David Katz (Yale University Prevention Research Center): "A diet of minimally processed foods close to nature, predominately plants, is decisively associated with health promotion and disease prevention."

Now, Eating Well magazine has just come out with a list of 10 ways to cook healthier.  I'm linking it here, but please be warned that although I like the magazine itself, its online presence is quite annoyingly littered with pop ups and ads and forces you to see their list in slide show format rather than as one article, which I can not stand and seems to be the norm for these magazine lists.

But this list is pretty similar to what I've been saying here for years, though other than in my "Why I'm Here" piece, haven't set out so concretely and perhaps should have.  So here, with my usual caveat that I am not a doctor or nutritionist and don't even play one on tv, is my list of top things to do for eating healthier:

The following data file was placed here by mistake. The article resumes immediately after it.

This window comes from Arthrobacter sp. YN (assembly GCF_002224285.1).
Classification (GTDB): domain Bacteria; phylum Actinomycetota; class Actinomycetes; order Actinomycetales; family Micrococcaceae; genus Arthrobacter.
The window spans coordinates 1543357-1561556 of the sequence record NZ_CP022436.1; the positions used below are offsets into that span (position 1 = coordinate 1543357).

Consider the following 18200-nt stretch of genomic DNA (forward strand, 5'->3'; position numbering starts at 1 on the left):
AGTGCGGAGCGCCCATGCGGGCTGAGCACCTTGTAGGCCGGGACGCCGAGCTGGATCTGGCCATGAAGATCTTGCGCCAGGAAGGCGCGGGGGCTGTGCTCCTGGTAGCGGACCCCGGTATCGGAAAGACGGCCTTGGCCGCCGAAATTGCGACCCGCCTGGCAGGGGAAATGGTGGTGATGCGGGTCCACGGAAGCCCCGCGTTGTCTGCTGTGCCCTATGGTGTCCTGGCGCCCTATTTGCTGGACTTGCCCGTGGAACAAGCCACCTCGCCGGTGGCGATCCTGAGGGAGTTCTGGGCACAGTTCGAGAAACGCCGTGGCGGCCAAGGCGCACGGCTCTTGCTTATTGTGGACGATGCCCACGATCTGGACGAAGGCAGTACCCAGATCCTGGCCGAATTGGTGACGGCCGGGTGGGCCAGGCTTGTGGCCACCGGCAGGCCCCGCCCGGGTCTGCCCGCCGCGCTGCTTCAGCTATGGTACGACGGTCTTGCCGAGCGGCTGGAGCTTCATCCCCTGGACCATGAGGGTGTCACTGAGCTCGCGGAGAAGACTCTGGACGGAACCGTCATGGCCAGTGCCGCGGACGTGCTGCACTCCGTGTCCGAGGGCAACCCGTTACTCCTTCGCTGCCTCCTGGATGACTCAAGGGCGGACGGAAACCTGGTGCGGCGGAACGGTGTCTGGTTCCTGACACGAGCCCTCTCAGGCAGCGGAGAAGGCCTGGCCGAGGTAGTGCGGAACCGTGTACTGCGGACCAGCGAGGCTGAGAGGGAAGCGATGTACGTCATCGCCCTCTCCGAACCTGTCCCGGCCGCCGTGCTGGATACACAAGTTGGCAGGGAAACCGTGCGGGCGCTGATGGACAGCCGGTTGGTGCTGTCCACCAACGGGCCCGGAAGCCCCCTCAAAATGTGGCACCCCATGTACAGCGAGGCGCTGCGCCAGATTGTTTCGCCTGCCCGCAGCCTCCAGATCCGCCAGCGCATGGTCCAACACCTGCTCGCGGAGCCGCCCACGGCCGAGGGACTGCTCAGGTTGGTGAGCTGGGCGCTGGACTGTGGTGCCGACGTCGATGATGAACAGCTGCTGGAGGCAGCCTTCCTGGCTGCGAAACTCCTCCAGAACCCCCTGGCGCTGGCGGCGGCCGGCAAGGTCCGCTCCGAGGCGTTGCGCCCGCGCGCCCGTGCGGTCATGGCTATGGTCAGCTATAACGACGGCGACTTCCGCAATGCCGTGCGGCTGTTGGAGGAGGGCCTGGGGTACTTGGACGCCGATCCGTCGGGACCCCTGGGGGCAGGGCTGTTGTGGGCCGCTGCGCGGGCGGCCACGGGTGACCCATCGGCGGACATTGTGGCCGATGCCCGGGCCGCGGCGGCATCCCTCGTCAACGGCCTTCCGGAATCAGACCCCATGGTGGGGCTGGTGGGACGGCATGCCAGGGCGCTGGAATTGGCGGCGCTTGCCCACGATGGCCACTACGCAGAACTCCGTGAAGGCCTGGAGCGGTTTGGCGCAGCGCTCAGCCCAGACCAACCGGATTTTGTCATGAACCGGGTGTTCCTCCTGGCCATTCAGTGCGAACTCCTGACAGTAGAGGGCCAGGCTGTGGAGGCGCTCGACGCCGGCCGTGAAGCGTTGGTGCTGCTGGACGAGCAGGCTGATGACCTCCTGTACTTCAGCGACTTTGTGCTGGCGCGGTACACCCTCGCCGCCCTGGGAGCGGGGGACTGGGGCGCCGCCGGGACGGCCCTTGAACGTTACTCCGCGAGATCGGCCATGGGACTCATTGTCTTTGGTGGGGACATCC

Saturday, June 7, 2014

Thanks, food52!

Nothing like a James Ransom photo to make your food look amazing!

Just saw yesterday that food52 selected one of my recipes, for a Community Pick, the best part of which is that the recipe now sports a fabulous photo taken by Ransom - much better than anything I could hope to take. Very excited and thrilled for the nod!

It's still a little early for local corn in most places, but keep this group of Community Picks in your pocket for when it starts making its appearance.  My recipe is right up top, Sauteed Corn, Green Onions and Shitake Mushrooms. If you click either on the name of the recipe or the picture, you can click right through to the recipe on food52. Or, you can go directly to the recipe from here.

And while you're there, check out the other great corn recipes, including the two that are finalists this week!

Saturday, May 24, 2014

Memorial Day Weekend Cooking Ideas

I guess it's pretty lazy and cheesy to repost my Memorial Day Weekend roundup from 2011, but really, all the recipes I wanted to put in this are already there!